Probing wind-turbine/atmosphere interactions at utility scale: Novel insights from the EOLOS wind energy research station

Research output: Contribution to journalConference article

2 Citations (Scopus)

Abstract

Despite major research efforts, the interaction of the atmospheric boundary layer with turbines and multi-turbine arrays at utility scale remains poorly understood today. This lack of knowledge stems from the limited number of utility-scale research facilities and a number of technical challenges associated with obtaining high-resolution measurements at field scale. We review recent results obtained at the University of Minnesota utility-scale wind energy research station (the EOLOS facility), which is comprised of a 130 m tall meteorological tower and a fully instrumented 2.5MW Clipper Liberty C96 wind turbine. The results address three major areas: 1) The detailed characterization of the wake structures at a scale of 36×36 m2 using a novel super-large-scale particle image velocimetry based on natural snowflakes, including the rich tip vortex dynamics and their correlation with turbine operations, control, and performance; 2) The use of a WindCube Lidar profiler to investigate how wind at various elevations influences turbine power fluctuation and elucidate the role of wind gusts on individual blade loading; and 3) The systematic quantification of the interaction between the turbine instantaneous power output and tower foundation strain with the incoming flow turbulence, which is measured from the meteorological tower.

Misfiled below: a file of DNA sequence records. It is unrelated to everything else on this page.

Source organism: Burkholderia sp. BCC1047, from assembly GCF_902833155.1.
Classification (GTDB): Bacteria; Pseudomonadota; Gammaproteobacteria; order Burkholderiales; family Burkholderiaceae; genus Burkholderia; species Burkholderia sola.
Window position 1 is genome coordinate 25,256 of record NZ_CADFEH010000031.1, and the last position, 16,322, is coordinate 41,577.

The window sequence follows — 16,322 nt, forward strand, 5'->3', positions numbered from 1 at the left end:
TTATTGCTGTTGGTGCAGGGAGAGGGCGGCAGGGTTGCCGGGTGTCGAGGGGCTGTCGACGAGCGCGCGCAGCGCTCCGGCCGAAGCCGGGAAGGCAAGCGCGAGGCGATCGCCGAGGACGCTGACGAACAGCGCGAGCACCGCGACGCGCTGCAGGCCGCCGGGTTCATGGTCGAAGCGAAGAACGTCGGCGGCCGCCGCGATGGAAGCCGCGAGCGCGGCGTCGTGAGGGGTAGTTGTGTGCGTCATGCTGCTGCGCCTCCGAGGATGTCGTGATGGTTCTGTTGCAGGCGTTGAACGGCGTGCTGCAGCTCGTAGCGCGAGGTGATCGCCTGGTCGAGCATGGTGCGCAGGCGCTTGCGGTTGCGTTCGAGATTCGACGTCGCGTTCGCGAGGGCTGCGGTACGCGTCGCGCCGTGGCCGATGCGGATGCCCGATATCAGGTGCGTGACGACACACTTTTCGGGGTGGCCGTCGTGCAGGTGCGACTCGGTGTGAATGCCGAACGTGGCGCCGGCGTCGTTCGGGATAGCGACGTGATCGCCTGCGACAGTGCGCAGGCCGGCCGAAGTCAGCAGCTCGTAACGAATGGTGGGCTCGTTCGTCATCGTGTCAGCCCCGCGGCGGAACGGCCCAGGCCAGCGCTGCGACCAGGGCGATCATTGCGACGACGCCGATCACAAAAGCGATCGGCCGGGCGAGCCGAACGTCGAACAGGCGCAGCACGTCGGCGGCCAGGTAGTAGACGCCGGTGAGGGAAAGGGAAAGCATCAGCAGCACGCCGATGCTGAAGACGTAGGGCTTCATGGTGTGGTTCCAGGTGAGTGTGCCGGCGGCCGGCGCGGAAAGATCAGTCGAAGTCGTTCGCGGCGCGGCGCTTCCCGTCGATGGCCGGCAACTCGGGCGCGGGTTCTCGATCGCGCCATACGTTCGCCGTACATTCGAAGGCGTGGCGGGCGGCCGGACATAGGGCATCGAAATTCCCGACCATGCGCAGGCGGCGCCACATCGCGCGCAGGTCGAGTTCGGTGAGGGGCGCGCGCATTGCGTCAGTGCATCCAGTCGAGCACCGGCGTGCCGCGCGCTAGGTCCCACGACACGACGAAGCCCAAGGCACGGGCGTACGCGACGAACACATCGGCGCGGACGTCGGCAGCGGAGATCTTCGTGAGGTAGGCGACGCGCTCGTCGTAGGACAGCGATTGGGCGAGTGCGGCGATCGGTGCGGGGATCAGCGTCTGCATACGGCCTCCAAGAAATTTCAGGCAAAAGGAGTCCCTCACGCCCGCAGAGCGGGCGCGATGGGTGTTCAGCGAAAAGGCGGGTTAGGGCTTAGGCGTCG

Original languageEnglish (US)
Article number012001
JournalJournal of Physics: Conference Series
Volume524
Issue number1
DOIs
StatePublished - Jan 1 2014
Event5th Science of Making Torque from Wind Conference, TORQUE 2014 - Copenhagen, Denmark
Duration: Jun 18 2014Jun 20 2014

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windpower utilization
wind turbines
turbines
stations
atmospheres
towers
interactions
gusts
atmospheric boundary layer
research facilities
particle image velocimetry
blades
stems
optical radar
wakes
turbulence
vortices
output
high resolution

Cite this